For Immediate Release
Phone: 980-432-1800Website: www.rowancountync.gov/covid-19Email: firstname.lastname@example.org
Rowan County Case Information: https://bit.ly/rowan-covid19-hub
As winter will soon bring shorter days and lower temperatures to the United States, there is a chance we could see more COVID-19 cases. But experts say it is still too early to know exactly how seasons will affect the virus. They emphasize that human behaviors are still the most important driver of the pandemic.
“The most important factor at the moment is ... the control measures that we have in place. Things such as social distancing and mask-wearing — those are really key to lowering transmission of disease at this point,” said Rachel Baker, infectious disease researcher at Princeton University.
COVID and Climate
Many diseases, such as the flu, are seasonal, with cases spiking when the weather is cool and dry. There are three main reasons why scientists think the coronavirus could be affected by climate.
“The virus doesn’t like certain seasons, or our bodies don’t like certain seasons. Or it’s just that we’re putting more of our bodies together in closed spaces,” said Ben Zaitchik, associate professor at Johns Hopkins University.
As we now know, COVID-19 is spread by respiratory droplets produced when people breathe, talk, sneeze or cough. The virus survives better in cold and dry conditions, typical of winter. Low humidity also promotes evaporation of virus droplets into tiny aerosol particles that linger in the air, increasing the risk of airborne transmission in winter. Cold weather may further increase the spread of disease by driving us indoors.
“The longer that household contacts are together, the more likely they are to transmit [the virus],” said John Lynch, professor of infectious diseases at the University of Washington. “When we think about the places where we’re seeing transmissions occur it’s mostly within the home. It’s mostly constrained workplaces where people don’t have the ability to separate from each other.”
Winter weather can also hinder the body’s ability to fend off viral infections. A lack of sunshine has also been noted to deplete vitamin D levels and weaken the immune system. Cold, dry winter air also damages the cells in our airways that clear away virus particles. If your body can’t get rid of these virus particles, it might take fewer virus particles to make you sick, or the disease might be more severe, Iwasaki said. It is highly recommended that people use humidifiers to moisten the air of homes and offices, in addition to wearing masks. Studies have also shown that face masks have the ability to warm the inside of the nose and moistens the respiratory tract; and as a result of this, it boosts the respiratory tract’s ability to better fight off an infection.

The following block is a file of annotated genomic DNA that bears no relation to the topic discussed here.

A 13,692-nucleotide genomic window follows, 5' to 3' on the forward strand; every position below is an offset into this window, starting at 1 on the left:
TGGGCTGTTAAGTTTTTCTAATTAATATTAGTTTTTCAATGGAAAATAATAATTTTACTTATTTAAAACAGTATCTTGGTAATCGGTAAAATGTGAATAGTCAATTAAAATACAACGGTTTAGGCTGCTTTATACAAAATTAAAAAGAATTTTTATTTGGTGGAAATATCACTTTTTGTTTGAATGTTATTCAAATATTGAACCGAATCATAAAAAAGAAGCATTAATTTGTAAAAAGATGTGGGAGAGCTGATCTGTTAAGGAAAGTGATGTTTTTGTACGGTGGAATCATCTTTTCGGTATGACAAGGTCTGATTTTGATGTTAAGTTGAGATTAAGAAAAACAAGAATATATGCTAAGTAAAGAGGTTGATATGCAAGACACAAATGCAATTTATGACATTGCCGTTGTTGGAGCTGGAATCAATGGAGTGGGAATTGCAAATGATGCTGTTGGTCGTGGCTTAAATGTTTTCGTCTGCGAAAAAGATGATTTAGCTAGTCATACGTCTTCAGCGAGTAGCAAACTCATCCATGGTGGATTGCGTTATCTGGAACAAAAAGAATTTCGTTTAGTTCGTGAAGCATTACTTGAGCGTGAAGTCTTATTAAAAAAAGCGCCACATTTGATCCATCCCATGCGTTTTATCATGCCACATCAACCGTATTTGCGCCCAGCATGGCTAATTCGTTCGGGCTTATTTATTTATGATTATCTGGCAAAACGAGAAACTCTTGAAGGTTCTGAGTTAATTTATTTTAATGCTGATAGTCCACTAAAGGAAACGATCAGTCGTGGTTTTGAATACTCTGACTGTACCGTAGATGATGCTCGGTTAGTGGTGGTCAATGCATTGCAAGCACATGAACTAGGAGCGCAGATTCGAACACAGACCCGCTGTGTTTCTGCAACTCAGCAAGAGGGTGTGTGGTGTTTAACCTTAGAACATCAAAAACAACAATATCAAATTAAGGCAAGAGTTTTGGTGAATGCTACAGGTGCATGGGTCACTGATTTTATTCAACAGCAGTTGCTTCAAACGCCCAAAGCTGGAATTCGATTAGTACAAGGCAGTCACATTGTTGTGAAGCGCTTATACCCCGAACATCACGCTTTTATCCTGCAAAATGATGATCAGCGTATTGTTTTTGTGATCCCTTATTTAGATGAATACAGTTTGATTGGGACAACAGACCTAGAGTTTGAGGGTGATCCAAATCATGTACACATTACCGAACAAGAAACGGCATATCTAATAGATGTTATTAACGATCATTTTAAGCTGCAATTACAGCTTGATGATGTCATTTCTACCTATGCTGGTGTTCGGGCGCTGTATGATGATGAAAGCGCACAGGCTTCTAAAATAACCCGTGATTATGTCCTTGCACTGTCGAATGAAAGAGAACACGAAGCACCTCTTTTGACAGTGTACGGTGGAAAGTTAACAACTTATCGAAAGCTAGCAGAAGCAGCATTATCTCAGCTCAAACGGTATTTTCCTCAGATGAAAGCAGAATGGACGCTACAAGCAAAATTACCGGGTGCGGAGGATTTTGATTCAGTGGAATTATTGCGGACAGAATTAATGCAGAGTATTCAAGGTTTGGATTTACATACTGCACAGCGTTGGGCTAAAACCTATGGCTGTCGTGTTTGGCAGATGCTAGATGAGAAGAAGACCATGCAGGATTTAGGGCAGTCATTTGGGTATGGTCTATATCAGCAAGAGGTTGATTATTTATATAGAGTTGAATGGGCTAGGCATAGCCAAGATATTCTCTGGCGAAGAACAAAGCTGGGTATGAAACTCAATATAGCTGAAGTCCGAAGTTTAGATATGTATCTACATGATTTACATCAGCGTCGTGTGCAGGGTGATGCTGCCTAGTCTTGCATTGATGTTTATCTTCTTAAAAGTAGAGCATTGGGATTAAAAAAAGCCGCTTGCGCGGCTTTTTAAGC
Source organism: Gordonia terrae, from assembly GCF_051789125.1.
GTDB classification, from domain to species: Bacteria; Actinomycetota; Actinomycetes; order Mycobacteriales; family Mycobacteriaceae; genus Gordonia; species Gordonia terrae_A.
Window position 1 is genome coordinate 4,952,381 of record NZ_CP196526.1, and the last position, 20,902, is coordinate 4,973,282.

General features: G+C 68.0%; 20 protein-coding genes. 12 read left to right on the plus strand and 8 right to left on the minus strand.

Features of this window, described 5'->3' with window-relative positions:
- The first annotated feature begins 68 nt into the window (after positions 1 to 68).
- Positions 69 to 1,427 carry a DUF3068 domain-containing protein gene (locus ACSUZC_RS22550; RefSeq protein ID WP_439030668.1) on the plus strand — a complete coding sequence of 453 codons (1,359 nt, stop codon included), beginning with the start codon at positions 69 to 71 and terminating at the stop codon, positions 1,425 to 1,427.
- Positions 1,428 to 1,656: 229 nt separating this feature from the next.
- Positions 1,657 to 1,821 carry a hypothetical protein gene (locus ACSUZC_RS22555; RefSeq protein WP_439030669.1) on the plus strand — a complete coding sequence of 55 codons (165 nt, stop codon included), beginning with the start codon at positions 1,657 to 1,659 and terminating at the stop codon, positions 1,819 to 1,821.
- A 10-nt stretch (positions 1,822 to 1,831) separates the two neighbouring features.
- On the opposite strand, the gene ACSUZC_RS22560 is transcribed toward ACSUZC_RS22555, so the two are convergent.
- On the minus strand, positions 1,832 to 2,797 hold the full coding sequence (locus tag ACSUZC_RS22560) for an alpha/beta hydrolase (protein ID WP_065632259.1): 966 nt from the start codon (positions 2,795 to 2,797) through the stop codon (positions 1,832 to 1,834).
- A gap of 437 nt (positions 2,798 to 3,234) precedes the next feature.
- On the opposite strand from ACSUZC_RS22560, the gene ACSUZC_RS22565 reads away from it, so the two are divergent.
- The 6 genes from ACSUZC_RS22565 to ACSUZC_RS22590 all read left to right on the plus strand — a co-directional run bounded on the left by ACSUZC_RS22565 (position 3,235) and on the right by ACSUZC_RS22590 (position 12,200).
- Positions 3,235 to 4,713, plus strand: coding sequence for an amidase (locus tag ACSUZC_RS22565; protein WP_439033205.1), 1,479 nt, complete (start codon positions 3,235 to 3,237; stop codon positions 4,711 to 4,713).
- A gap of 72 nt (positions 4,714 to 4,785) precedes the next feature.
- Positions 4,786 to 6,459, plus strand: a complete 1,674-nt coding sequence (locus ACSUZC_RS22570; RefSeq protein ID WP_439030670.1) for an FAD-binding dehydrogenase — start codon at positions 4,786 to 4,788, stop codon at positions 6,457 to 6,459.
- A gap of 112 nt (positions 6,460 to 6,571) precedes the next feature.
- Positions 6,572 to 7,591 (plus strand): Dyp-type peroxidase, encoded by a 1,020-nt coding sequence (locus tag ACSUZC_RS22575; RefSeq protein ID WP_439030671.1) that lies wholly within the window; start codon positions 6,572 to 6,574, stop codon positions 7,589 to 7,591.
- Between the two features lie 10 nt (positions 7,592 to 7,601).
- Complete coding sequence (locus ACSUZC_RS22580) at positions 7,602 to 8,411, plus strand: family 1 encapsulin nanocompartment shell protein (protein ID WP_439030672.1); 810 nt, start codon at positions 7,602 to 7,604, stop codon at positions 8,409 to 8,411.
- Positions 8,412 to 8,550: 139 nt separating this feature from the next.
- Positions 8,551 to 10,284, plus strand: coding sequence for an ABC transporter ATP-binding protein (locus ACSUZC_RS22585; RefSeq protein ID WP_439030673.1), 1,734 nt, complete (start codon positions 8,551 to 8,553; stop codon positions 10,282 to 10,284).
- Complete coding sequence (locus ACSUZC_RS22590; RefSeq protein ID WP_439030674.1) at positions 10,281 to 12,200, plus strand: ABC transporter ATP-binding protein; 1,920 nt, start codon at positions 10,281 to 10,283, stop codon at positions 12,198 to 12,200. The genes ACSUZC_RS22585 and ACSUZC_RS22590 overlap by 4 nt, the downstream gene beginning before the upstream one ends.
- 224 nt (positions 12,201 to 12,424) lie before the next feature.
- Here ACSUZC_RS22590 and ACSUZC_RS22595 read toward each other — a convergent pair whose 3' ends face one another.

Slowing the Spread
Experts emphasize that the course of the pandemic is still largely in our hands.
“What we know works is social distancing, wearing masks or face coverings, and practicing good hand hygiene. If we stick with those things, we’re going to have really good success with interrupting transmission,” said the University of Washington’s Lynch.
Jeanne Marrazzo, professor of infectious diseases at the University of Alabama at Birmingham, agrees that we have the tools to deal with the potential of more cases in winter. “As we face the coming months, I really, really hope we can pull together to recognize that we can change the trajectory of this virus if we work all together,” she said.
Download Media Release COVID-19 - October 15, 2020 (PDF)